Using the Leo editor

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Noting, Planning, Programming

Programmers and web designers need to manage a variety of information from one central point. The Leo editor steps up to the challenge in several clever ways.

Although its makers describe it as an "IDE, PIM and outliner," the Leo editor [1] does more than just provide a standalone development environment. Moreover, the software can work with other IDEs, such as Emacs and Vim.

The Leo editor program provides a simple interface that presents all information about a project in four areas (Figure 1). In the upper left, the outline view shows all the documents belonging to a project. To the right is the log with all the actions that occurred in Leo. The various tabs call up more functions for the log, such as a search or notifications of specific tasks. Below it are the content indicators for the files. Depending on the type of file, the lower part divides again into the overview of the file contents.

Figure 1: The Leo window with its four areas provides a good overview of a project, its contents, and changes in the log.


Because the Leo editor is a Python program, it doesn't necessarily need installation. That said, the directions on the homepage are not very helpful and, as the Ubuntu PPA isn't quite up to date, you may have to follow these instructions carefully to get everything working.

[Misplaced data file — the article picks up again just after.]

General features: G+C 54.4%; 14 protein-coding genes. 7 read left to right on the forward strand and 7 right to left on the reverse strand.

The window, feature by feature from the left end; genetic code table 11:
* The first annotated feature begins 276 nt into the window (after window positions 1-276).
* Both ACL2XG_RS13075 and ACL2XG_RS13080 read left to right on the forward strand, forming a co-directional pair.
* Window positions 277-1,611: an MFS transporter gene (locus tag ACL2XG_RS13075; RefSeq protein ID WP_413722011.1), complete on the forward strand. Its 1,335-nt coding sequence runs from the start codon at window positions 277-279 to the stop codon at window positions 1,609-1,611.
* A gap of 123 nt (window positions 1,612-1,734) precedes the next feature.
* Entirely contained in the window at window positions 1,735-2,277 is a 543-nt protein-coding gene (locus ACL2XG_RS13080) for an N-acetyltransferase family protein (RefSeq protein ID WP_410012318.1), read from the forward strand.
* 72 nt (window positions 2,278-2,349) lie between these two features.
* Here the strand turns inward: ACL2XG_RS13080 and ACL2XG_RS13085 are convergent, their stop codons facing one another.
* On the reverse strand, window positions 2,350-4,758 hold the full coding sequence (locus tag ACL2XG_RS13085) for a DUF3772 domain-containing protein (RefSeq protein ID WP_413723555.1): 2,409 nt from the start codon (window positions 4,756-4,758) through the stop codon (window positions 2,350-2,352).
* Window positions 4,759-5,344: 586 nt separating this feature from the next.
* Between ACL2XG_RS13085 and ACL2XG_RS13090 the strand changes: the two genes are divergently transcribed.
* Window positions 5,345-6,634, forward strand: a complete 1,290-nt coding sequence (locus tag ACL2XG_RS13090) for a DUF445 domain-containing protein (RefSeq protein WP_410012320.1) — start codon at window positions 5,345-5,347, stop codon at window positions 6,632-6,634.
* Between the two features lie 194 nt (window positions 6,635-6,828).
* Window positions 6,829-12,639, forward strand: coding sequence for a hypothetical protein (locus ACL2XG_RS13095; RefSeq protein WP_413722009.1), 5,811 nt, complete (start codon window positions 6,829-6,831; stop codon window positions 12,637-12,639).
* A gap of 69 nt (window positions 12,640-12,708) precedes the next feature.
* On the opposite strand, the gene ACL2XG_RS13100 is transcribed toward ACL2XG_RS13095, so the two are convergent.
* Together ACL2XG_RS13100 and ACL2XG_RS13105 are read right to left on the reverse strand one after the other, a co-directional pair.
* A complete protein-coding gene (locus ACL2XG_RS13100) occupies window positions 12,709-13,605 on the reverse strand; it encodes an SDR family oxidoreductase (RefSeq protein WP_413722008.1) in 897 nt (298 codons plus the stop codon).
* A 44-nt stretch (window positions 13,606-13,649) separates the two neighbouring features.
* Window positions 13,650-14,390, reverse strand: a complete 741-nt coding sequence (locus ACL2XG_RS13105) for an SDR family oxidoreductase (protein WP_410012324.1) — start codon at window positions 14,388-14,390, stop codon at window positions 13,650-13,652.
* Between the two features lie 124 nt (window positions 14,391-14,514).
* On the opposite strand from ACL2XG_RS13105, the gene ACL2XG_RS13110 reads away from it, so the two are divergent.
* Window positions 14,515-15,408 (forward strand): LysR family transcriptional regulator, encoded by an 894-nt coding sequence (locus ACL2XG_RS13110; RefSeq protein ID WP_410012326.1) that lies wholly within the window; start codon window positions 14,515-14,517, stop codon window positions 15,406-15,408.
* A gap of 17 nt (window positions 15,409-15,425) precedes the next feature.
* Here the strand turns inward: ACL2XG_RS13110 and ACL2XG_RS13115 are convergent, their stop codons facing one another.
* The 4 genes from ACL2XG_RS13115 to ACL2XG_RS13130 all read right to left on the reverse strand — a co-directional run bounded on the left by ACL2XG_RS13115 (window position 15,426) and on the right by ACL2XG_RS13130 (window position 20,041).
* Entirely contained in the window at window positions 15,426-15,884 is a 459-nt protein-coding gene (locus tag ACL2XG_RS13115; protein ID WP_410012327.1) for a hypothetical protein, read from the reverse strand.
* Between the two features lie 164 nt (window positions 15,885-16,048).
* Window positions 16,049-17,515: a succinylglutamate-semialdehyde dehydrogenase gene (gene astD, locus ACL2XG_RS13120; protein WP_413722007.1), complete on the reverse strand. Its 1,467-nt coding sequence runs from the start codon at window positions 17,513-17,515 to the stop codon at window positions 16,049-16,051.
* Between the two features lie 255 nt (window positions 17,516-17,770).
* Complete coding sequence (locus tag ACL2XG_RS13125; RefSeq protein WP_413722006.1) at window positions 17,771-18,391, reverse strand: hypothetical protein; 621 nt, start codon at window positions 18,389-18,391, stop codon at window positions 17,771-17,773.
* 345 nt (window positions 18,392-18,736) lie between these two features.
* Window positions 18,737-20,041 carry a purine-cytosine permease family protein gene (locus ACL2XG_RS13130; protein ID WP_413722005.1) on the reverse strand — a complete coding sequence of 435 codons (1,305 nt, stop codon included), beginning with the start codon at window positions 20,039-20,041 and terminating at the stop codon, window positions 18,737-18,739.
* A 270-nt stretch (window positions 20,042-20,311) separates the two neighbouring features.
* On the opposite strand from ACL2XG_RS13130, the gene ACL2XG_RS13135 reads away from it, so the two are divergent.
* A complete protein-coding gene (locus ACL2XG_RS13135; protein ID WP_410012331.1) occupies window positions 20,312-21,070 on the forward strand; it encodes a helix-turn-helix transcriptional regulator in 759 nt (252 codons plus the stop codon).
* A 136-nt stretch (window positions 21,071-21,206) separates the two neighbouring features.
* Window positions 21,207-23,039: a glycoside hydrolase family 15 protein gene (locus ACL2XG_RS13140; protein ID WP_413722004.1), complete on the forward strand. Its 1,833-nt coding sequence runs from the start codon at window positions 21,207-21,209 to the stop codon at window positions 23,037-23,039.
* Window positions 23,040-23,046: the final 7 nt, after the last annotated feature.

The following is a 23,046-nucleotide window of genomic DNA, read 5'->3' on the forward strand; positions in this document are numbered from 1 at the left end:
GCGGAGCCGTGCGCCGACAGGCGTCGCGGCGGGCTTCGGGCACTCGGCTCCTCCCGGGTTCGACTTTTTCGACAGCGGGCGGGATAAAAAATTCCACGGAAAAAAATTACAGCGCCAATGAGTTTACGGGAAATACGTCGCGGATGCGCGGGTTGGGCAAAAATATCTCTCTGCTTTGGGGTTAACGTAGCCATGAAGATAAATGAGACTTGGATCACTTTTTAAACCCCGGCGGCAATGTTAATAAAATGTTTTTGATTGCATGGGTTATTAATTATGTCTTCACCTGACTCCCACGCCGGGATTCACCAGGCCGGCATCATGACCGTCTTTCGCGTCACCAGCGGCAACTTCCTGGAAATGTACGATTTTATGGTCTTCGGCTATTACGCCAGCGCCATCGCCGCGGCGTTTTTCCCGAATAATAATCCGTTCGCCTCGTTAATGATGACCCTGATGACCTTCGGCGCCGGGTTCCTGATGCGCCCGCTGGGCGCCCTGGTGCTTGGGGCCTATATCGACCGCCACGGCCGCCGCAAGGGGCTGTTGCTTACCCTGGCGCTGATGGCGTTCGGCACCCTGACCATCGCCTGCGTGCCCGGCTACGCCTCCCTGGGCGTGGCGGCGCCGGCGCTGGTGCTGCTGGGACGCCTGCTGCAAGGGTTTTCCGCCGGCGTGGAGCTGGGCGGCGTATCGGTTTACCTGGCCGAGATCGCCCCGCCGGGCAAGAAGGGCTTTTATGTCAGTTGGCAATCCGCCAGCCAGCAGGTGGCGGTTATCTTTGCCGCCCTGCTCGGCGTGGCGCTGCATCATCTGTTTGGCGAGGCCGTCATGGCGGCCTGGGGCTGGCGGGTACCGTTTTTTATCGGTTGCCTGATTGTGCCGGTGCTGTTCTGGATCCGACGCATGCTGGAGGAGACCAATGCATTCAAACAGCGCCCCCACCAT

Once you download the sources from GitHub, you can use the script in the directory to set up Leo. But, you can also do without it. You only need to give your system the path to the Leo directory and you should be able to execute it from anywhere:

$ PATH=${PATH}:${HOME}/leo-4-11
$ export PATH

Next, start the software with python . The prerequisite is a Python installation along with the PyQt package, which most installations already have. If any of these two dependencies are missing, install them in the usual way using the package manager. The complete settings management is in Leo format (Figure 2). The configuration file is itself a Leo project, which is a good indicator of its basic work mode. After all, Leo's direct access to the Python data allows it to be modified and enhanced at will, which also applies to the settings.

Figure 2: The editor settings themselves are implemented as a Leo outline. This makes almost all parameters adaptable and they can be automated through Python scripts.

Work Mode

The editor first collects texts and saves them as text files in a .leo file. To ensure that Leo knows during saving and exporting how to handle files, it marks them with directives. Apart from this particularity, Leo is not distinguishable from other programming environments and works similarly to any other IDE-cum-text editor. However, you may become more a part of the action with Leo when using Python, because you can customize the application to your needs while at the same time working on other projects.

If you want to use your favorite editor together with Python, maybe because its file management suits you, nothing stands in your way. You can integrate Leo into Emacs with a Pymacs script and then work in Emacs with the Leo data and commands. With Vim, it's just the opposite, because Leo by default has a series of built-in Vim commands.

You can integrate other programs with Python background with the Leo editor through the leoBridge module or the IPython bridge.

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